The Alberta government will give $1 million annually for five years to help educators learn how to better assist students with fetal alcohol spectrum disorder.
The Wellness, Resiliency and Partnership (WRaP): FASD Coaching project will give educators tools and skills to help students with FASD thrive.
Any school division in the province can apply for these resources to help teachers, and other staff, including bus drivers, learn how to better relate to these students.
Fetal alcohol spectrum disorders are a group of conditions that can occur in a person whose mother drank alcohol during pregnancy. These can include physical, behavioral and/or learning problems.
The aim is to have Alberta’s FASD networks and school authorities working together to create educational environments that support and engage students with learning disabilities caused by FASD.
“All students should have the opportunity to excel in school,” said Jason Luan, Minister of Community and Social Services. He noted the new voluntary program builds on a successful pilot project that focused on one-on-one coaching, but will now be expanded to reach students all across Alberta.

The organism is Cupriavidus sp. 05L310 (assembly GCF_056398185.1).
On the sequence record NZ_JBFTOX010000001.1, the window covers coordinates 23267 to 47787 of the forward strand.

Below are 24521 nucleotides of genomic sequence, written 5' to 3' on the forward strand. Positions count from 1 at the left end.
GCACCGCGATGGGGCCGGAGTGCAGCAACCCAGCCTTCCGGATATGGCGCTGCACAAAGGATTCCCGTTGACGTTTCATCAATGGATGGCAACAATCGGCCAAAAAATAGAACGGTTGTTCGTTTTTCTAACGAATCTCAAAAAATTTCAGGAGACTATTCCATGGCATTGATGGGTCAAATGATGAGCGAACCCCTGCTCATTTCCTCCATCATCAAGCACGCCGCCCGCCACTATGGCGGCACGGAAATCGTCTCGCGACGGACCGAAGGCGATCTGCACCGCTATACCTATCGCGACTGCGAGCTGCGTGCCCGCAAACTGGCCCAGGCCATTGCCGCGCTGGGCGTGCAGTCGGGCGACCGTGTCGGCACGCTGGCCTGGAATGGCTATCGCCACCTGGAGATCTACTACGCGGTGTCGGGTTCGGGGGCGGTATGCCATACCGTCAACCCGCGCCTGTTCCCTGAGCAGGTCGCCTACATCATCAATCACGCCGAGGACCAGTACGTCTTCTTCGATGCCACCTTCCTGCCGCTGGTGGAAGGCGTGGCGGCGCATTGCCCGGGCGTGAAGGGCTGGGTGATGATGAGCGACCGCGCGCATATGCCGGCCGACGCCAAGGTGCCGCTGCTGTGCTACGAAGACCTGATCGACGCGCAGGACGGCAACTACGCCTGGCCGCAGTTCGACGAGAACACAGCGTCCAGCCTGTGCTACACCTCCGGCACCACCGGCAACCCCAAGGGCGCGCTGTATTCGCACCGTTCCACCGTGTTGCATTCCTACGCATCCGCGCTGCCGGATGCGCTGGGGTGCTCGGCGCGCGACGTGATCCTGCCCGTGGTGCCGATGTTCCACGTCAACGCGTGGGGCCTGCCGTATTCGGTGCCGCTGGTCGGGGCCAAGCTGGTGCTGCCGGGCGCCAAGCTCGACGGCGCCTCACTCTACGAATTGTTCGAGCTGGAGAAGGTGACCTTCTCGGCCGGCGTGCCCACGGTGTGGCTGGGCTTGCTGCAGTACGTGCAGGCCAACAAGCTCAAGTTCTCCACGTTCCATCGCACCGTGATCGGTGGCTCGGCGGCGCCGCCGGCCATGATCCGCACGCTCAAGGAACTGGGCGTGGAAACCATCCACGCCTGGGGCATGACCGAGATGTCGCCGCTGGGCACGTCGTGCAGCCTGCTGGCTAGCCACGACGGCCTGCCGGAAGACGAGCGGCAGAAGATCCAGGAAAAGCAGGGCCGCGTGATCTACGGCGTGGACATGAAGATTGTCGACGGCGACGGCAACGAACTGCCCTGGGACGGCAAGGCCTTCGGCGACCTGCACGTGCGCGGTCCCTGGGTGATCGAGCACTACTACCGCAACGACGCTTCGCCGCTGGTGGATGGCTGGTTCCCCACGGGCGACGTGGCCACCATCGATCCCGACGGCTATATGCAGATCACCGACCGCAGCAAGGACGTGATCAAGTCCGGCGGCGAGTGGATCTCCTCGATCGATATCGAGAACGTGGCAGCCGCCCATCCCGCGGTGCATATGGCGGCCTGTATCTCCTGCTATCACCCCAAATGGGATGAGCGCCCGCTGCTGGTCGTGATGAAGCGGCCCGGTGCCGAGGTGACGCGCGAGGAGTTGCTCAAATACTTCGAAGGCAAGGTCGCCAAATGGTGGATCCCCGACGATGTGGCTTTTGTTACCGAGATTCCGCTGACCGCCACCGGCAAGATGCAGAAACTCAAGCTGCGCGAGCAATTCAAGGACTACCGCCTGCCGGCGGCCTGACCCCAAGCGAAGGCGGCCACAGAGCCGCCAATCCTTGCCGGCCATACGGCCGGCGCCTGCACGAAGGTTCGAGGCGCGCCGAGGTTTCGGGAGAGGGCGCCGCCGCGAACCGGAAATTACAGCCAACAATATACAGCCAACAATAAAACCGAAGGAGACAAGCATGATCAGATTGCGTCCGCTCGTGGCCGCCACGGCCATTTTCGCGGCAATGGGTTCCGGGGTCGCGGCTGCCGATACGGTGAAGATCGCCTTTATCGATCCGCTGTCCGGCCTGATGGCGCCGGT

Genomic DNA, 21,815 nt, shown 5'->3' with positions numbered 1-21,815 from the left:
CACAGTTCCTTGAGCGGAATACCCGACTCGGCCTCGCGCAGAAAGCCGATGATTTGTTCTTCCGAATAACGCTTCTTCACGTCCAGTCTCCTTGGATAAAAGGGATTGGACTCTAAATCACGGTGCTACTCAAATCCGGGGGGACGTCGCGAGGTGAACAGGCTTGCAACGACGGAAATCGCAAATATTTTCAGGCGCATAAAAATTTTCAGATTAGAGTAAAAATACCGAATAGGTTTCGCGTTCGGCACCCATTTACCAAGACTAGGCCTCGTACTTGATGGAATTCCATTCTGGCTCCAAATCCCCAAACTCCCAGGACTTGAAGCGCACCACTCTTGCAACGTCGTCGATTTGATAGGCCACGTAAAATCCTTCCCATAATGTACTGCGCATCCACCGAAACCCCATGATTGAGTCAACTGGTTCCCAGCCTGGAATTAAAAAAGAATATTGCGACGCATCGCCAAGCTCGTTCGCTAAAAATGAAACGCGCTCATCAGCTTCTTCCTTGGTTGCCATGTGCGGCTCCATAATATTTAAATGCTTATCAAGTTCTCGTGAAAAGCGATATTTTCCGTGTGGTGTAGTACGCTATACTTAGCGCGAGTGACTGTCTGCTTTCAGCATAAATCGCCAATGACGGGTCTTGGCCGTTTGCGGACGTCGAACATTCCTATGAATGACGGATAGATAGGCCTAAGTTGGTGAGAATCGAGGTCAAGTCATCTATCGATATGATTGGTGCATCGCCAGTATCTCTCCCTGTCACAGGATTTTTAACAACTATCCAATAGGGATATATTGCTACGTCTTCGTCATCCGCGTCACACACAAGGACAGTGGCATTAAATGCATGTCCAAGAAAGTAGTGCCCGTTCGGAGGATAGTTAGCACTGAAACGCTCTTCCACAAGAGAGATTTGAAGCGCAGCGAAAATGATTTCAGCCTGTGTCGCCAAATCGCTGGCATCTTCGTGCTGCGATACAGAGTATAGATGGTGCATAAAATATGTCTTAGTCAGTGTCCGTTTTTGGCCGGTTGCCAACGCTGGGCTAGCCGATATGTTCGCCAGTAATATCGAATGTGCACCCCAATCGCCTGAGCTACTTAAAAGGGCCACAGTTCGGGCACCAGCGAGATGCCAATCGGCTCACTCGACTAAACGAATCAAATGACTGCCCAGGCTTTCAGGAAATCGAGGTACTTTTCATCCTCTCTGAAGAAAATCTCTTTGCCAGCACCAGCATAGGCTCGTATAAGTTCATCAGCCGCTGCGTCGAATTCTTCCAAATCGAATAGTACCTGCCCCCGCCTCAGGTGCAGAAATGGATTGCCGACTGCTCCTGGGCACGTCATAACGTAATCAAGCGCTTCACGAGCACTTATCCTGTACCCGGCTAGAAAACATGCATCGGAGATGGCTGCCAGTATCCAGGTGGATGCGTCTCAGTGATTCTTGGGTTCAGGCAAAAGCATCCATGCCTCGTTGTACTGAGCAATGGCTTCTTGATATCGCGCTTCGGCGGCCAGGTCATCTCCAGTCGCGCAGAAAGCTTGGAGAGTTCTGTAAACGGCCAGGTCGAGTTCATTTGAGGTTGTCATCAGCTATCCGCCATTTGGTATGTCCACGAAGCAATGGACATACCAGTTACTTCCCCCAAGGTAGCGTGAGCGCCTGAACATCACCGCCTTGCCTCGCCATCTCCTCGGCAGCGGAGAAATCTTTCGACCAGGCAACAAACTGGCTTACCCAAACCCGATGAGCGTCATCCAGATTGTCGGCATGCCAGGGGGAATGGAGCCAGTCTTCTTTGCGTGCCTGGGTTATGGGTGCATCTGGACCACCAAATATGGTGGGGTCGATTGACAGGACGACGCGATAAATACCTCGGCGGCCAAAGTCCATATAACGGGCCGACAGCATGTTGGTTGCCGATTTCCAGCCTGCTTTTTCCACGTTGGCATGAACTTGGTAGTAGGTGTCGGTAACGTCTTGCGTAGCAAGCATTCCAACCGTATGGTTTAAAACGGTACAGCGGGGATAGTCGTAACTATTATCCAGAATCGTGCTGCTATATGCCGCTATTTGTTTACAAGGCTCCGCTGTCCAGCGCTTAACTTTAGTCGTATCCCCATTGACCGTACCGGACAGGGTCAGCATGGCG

“We know the WRaP project made a difference for students and families…This is part of our commitment to provide students with an inclusive education system where every person is valued and every voice is heard,” said Adriana LaGrange, Minister of Education.
The province also wants to continue the important work with local partners to prevent FASD and support Albertans and their families.
Through these partnerships “we’re building capacity” and focusing on inclusivity so that every student is feeling welcomed, cared for and safe, said Julie Nanson-Ashton, executive-director of Central Alberta FASD Network.
About 174,000 Albertans, and four per cent of Canadians, have FASD. Alberta’s 12 FASD networks provided services and supports to more than 5,600 people last year.